There are many reasons why we should be concerned about depression in the elderly.
Many older people are at a greater risk of depression, and still many of them do not want to seek help and do not want to be a burden on their families. Depression is not a sign of getting older or linked with the dying process, so seeking mental health advice and help should not be seen as a weakness.
Although some elderly people live on their own, many do have their family and friends nearby and are most likely to pick up changes in behavior that may suggest the onset of depression and diet changes. If you notice an elderly relative who is not eating or is losing interest in doing activities that used to interest him or her over a couple of weeks, then it could be a sign of depression.
Eating properly. Young or old, it is important to discuss how we feel and whether an elderly person is eating properly. As we get older, there are things we cannot do that we used to, including cooking or providing nutritious meals on a budget. Think about your elderly relative or neighbor and ask them how they are. Try to be on the lookout for depression in the elderly.
Diet and mood. Our dietary intake changes as our mood changes. It is often much harder for us to cope with changes in life as we age, so even simple things that change can have a huge impact. At the other end of the scale, loss and bereavement can be particularly difficult to accept and can lead to feelings of despair. It does not have to be the loss of a loved one either; the death of a companion pet dog can be just as devastating to deal with. These events can lead to depression and diet problems. An elderly person not wanting to eat or not having the same desire for life, as they had previously, can easily lead to depression in the elderly.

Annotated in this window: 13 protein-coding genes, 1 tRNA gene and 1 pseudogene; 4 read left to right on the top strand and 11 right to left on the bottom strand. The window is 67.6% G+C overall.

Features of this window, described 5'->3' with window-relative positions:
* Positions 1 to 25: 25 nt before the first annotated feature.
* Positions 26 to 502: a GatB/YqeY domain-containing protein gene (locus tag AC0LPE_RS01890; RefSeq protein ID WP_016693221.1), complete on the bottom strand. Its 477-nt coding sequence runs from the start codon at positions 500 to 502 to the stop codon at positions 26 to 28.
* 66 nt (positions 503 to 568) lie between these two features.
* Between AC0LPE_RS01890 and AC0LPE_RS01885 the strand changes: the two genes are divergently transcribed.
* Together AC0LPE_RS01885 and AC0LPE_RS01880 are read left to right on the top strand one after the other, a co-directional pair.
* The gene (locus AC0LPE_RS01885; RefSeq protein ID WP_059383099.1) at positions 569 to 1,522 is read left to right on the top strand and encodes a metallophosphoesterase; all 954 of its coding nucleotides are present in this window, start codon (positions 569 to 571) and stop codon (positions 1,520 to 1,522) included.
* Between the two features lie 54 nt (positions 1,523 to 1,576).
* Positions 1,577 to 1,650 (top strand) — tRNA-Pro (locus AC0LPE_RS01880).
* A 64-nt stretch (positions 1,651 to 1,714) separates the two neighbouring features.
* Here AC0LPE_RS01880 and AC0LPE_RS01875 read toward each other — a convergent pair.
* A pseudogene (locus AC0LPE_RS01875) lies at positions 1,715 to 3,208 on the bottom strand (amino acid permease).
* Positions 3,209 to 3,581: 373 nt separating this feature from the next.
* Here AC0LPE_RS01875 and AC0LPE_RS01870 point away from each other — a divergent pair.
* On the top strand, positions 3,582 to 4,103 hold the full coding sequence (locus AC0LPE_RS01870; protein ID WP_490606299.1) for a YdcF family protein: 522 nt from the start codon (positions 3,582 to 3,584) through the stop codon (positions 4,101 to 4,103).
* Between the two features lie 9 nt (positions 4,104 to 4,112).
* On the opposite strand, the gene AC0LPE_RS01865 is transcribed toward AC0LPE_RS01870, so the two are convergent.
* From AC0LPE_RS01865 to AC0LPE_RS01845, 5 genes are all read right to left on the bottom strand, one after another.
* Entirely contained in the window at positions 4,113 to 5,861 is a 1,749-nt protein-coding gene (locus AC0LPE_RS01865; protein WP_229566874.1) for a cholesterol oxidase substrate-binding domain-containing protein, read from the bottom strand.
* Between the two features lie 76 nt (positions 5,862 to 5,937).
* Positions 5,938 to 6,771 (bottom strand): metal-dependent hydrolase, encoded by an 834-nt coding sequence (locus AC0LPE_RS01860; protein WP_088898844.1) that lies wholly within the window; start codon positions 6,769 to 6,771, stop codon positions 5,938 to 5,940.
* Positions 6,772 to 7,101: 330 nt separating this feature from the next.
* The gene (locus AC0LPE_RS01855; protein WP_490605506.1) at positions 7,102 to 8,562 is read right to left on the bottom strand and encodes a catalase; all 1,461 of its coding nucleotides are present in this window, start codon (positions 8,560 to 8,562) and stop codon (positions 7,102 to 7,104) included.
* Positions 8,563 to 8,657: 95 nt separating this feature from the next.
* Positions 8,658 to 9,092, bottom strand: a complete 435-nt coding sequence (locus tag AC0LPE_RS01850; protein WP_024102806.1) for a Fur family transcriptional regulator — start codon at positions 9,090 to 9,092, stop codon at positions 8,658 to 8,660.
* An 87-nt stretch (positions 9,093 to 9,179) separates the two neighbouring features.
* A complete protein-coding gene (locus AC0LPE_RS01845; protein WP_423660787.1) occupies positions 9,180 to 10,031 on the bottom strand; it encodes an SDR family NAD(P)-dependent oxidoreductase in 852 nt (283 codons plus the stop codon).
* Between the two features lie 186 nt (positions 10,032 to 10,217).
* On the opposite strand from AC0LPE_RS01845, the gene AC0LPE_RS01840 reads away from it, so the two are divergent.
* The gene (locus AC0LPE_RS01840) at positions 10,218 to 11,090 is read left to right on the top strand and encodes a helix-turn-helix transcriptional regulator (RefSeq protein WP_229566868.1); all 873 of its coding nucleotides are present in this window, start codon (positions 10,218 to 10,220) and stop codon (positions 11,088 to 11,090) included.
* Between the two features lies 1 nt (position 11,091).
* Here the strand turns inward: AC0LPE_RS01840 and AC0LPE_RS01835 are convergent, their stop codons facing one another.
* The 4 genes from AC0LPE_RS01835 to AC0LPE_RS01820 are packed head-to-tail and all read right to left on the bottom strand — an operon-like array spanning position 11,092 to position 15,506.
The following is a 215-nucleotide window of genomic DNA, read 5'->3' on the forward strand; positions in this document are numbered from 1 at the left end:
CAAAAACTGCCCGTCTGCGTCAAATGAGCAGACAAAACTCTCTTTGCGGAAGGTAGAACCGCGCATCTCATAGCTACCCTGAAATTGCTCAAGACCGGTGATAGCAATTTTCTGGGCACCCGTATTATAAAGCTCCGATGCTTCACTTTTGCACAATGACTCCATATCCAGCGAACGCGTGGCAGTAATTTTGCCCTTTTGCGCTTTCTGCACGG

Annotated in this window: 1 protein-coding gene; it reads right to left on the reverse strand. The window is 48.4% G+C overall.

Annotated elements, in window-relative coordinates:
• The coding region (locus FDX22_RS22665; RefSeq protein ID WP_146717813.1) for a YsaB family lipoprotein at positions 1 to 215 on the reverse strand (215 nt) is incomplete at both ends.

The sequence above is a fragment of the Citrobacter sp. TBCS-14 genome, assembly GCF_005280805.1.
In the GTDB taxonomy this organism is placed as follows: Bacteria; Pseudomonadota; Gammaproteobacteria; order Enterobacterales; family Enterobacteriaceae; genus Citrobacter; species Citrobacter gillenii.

Research has shown that there is a link between depression and diet in the elderly. Eating more carotene (found in carrots), carbohydrates and vitamin C may help to lower the symptoms of depression.